Wednesday, 14 December 2011


N.B. All of the following 11 blogs are because I am reading ‘Do Nothing, Christmas Is Coming’ by Stephen Cottrell, ‘an advent calendar with a difference.’

Today we had a joint men/women’s House of Prayer. It was good fun, interesting to share with the men also – (although a bit weird that they were there). Diane asked us to share various moments in our lives – the best and worst thing of 2011, reasons why we were special, and the happiest three moments in our lives. The last topic for me was the very hardest. I have had many happy moments in my life. But perhaps the happiest three also carry with them the deepest hurt: perhaps because the highest moments in our lives carry the potential for us to fall the furthest.

Interestingly for today’s advent reading – all three ‘happy’ moments are in some way connected to children:
1)    Anyone who knows me at all will know my passion and heart for the Philippines and the children and people I met there. The children and young people at Joyland have been especially on my mind recently, as it is getting close to Christmas and I long so much to share this time with them. They are so dear to my heart, and I am sparsely happier than when I am spending time with them - but of course it means that I feel such a great sense of loss when I am so far away.
2)    When I first came to Southend I was broken in so many ways, but there was one family that I became particularly close to and began to spend a lot of time with. The kids treated me like a big sister, and I loved them all as if they were my younger siblings. I enjoyed every moment I spent with the family, and always felt like I belonged. They welcomed me in, even at the most inconvenient times, and they helped me in too many ways for me to count. I loved them all. Unfortunately, over the last few years a few things have changed, and things are no longer as they once were. I still love them all just as much as I ever have, but it has been heartbreaking to share with them in their pain over the last few years.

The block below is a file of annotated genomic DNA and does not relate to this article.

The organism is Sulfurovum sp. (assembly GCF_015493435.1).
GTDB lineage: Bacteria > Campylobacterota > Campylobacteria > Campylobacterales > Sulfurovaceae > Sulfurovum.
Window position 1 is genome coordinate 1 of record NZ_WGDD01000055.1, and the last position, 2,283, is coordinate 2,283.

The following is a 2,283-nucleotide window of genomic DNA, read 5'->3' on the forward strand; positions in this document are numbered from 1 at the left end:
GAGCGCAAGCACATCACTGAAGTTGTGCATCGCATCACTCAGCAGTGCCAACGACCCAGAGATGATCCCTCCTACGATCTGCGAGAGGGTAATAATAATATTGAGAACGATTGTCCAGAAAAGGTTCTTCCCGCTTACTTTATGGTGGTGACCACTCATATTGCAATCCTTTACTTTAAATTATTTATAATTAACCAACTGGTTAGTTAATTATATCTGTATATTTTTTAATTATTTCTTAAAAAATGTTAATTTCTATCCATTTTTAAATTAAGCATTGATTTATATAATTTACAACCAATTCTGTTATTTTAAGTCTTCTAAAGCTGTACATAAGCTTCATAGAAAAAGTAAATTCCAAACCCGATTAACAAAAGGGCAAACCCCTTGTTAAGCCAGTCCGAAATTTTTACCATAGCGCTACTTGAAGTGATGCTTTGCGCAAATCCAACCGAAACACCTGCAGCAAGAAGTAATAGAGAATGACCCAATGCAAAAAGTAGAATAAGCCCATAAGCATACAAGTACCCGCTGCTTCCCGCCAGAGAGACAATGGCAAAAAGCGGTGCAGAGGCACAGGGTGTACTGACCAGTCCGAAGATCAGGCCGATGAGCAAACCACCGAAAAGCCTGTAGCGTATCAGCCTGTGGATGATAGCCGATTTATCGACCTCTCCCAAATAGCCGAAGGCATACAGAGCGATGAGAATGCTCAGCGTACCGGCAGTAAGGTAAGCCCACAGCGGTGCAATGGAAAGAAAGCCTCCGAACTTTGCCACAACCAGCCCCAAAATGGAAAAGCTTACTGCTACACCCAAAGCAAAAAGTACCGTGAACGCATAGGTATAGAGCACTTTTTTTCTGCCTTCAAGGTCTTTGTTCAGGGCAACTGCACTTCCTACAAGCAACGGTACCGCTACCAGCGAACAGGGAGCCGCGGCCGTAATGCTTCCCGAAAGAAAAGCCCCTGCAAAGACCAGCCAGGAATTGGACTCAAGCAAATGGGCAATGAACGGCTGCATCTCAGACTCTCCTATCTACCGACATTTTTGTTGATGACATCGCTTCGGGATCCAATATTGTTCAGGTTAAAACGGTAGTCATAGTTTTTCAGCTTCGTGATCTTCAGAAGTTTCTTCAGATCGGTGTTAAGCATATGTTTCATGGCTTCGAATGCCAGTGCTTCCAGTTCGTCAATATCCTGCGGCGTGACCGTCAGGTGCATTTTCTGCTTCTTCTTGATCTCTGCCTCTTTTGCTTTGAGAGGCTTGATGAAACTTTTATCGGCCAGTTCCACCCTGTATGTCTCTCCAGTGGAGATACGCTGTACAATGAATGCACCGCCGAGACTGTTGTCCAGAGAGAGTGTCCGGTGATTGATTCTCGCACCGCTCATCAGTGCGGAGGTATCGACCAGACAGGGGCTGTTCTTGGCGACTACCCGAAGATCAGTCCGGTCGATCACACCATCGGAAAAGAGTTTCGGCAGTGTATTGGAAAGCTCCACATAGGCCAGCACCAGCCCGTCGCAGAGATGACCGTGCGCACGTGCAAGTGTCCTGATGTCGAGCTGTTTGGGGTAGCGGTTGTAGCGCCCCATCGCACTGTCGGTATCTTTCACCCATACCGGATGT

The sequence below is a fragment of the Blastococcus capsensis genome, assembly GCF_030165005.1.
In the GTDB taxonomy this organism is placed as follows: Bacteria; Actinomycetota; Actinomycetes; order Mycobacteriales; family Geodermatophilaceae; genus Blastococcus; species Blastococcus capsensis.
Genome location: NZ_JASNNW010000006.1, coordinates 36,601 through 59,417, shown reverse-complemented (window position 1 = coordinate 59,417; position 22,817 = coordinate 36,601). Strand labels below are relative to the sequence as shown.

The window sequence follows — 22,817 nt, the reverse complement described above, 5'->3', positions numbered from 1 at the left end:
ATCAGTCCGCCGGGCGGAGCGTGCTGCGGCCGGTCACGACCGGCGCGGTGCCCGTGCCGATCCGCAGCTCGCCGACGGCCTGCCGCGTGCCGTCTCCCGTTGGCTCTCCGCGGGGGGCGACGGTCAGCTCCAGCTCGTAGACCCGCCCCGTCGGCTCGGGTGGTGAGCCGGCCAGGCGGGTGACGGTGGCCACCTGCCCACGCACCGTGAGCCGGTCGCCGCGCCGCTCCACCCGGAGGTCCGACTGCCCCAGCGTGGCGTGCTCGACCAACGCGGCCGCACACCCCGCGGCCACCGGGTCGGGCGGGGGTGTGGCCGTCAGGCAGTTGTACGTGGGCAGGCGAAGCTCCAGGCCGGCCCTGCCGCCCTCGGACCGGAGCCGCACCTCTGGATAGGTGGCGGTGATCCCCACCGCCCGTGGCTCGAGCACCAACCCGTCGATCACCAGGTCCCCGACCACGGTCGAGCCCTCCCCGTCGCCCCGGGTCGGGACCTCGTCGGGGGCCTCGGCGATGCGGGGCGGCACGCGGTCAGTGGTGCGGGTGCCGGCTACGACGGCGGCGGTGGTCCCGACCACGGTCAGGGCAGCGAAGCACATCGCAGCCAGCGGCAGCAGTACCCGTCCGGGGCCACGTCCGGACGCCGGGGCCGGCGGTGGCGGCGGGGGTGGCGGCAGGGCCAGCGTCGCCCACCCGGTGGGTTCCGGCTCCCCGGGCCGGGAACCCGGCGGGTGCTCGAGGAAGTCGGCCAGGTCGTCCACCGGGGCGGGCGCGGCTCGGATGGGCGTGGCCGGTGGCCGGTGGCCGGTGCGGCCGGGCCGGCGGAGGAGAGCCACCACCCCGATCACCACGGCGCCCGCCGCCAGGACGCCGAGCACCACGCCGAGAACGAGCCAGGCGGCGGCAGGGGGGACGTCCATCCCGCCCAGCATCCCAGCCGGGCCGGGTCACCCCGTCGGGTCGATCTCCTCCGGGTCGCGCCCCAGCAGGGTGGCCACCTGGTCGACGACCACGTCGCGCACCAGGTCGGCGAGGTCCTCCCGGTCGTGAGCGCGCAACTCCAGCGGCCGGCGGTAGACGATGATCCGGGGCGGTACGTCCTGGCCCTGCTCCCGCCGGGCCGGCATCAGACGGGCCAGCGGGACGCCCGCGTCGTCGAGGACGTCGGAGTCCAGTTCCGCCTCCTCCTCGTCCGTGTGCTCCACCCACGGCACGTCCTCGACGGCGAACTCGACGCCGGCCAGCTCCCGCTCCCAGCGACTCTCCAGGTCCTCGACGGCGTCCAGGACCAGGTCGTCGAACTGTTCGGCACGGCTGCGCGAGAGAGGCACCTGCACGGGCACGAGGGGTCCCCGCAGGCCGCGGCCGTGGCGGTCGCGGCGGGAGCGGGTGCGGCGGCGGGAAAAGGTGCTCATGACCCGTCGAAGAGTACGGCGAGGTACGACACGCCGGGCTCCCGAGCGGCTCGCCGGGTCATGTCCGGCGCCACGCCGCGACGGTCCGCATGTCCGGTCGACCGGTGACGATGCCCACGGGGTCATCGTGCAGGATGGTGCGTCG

3)    My niece is the absolute apple of my eye. I love her to the moon and back, and she makes me smile on the worst of my days. Being able to share in her growing and learning has been amazing. She is beautiful, funny and loving and growing up much too fast. (3 years old next week!) Unfortunately the world she is growing up into is not one I would wish on any child. I wish that I could in some way prevent her from ever finding out about the selfishness and greed that leads to so much suffering in the world. The look in her eyes the first time she learns about the conditions other children have to live in will break my heart. She is so privileged to have so much, but so many other children aren’t.

I hope you don’t mind me sharing those. (Well, if you do you don’t have to keep reading…) It has been helpful for me to share, without worrying about the tears in my eyes. Learn to see the world through a child’s eyes – do not hide away from the suffering. Allow it to sink into your soul – to break your heart as it does a child’s. But also learn to see the innocence in the world again – the majesty. The awesomeness of God come down to earth as a newborn baby.

DNCIC recommendations for today:
·      Receive the Christmas story like a child.
·      Take some child-like delight in what is happening around you today.
·      Be amazed at the breath in your lungs, the pulse in your wrist, the wind in the trees, the sun upon your face, the water in your tap, the stars in the sky and the smiles on the faces of all the people who will look at you as if you are mad when you kneel down in the street and give thanks for the profligate goodness of the world that is given to us today.
·    Remember that you learned life’s really important lessons at nursery school; sit still, share your toys and clean up after yourself. If we managed these three there would be peace in the world!

“The most beautiful thing we can experience is the mysterious. It is the source of all true art and all science. He to whom this emotion is a stranger, who can no longer pause to wonder and stand rapt in awe, is as good as dead: his eyes are closed.” Albert Einstein
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